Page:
Hair Today, Gone Tomorrow
by Lee Pitts
I inherited two things from my father: His Case pocket knife and his balding pattern. I had to wait 64 years to get his knife, but I received his baldness from the day I was born. So as to prevent shock, my mother kept my entire head covered as a baby, but the two photos that exist of me as a child show I was balder than a watermelon.
If you’re still having trouble getting a mental picture, I’m a spitting image of FDR on a dime. Only with less hair than the coin has.
The average human scalp has 100,000 hairs, whereas mine has 12, give or take a dozen. I didn’t need my first haircut until I was six years old, and even today, I only require three haircuts a year. Even then, the barber charges me the full tariff.
I complained about this once, and he said he wasn’t charging so much for cutting my hair as he was for finding it. An old barber joke, ha, ha. He said I don’t even have enough hair for a combover unless he used the hair growing out of my ears.
I told my barber just once I’d love to know the feeling of the wind blowing my hair in my eyes, but my comedian barber said they’d have to be nose hairs.
I know, I know, I need to find a barber with better jokes.
It’s hard to believe, but 50 years ago hats weren’t as popular as they are today. I started the trend because I wore one all the time, usually a baseball cap. Now days, you’ll probably see me wearing a Carhartt® beanie because my noggin is always frostier than the Queen of England on a Scottish morning in January.
I still wear a ball cap, cowboy hat or beanie at all times, even at night, and this is the reason I don’t go to church, funerals or weddings, because you’re supposed to remove your headwear on such occasions. I wore one once to a Catholic funeral and the priest sought me out afterwards to tell me he thought he saw an apparition or the second coming of Christ when I removed my hat, but it was just the glow from my chrome dome.
Sadly, I have yet to find any baldness support groups or follicular telethons, so I must suffer in silence. I just wish the bullying would stop.
For instance, the last time we were preg checking cows, the bullying had reached fever pitch when ReRide mentioned he’d read hair whorls on a bull’s face were an indicator of fertility. Facial hair was also found to be linked to temperament and scrotal development. Naturally, it was pointed out that I was both bald and childless.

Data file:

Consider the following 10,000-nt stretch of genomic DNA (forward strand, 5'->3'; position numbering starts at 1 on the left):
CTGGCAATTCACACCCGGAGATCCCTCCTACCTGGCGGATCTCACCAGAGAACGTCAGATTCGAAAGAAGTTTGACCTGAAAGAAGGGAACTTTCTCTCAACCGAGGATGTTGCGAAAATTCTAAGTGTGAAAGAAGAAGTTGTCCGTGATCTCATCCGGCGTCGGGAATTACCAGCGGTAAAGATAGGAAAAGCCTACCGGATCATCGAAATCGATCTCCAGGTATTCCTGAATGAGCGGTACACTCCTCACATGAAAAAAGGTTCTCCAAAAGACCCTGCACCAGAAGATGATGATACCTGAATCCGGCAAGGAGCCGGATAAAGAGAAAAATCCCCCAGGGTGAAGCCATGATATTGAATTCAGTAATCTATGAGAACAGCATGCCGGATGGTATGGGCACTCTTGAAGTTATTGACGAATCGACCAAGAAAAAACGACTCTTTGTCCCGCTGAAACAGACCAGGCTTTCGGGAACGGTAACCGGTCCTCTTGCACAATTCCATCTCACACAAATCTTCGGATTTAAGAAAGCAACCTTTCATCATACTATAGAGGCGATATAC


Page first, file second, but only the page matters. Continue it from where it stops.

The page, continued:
Fred chimed in that down through the ages, various homemade cures have been tried to solve the puzzle of cranial deforestation and hair depletion syndrome. He said some Native Americans believed skunk oil or a poultice of cow manure would make hair grow where only a follicle desert existed previously.
Before I knew it, two ruffian cowboys had removed my new straw cowboy hat, made in the style preferred by PRCA cowboys now days, with lots of crosshatching and air holes. I was aghast when I saw one bully holding my hat under the cow’s rear end while the other pumped the cow’s tail up and down like a pump handle.
The next thing I knew they were attempting to put my hat back on my head that was half full of manure. The hat was, not me.
Because it was a new hat, and because I’m a tightwad, I hated throwing it away, so I used a high-pressure sprayer and seven kinds of industrial cleaner to remove any trace of manure. Evidently, it wasn’t enough, because in two weeks I was sprouting little microscopic hairs that were growing in the same stylish weave as my straw hat.
I was growing hair faster than green grass grows after three inches of rain.
So be watching for an all-new product that beats hair plugs, Rogaine® or anything else for growing hair. I call it Lee’s Magic Hat. But just as with the Impossible Burger®, sausage and Chicken McNuggets®, don’t tell anyone what it’s made of.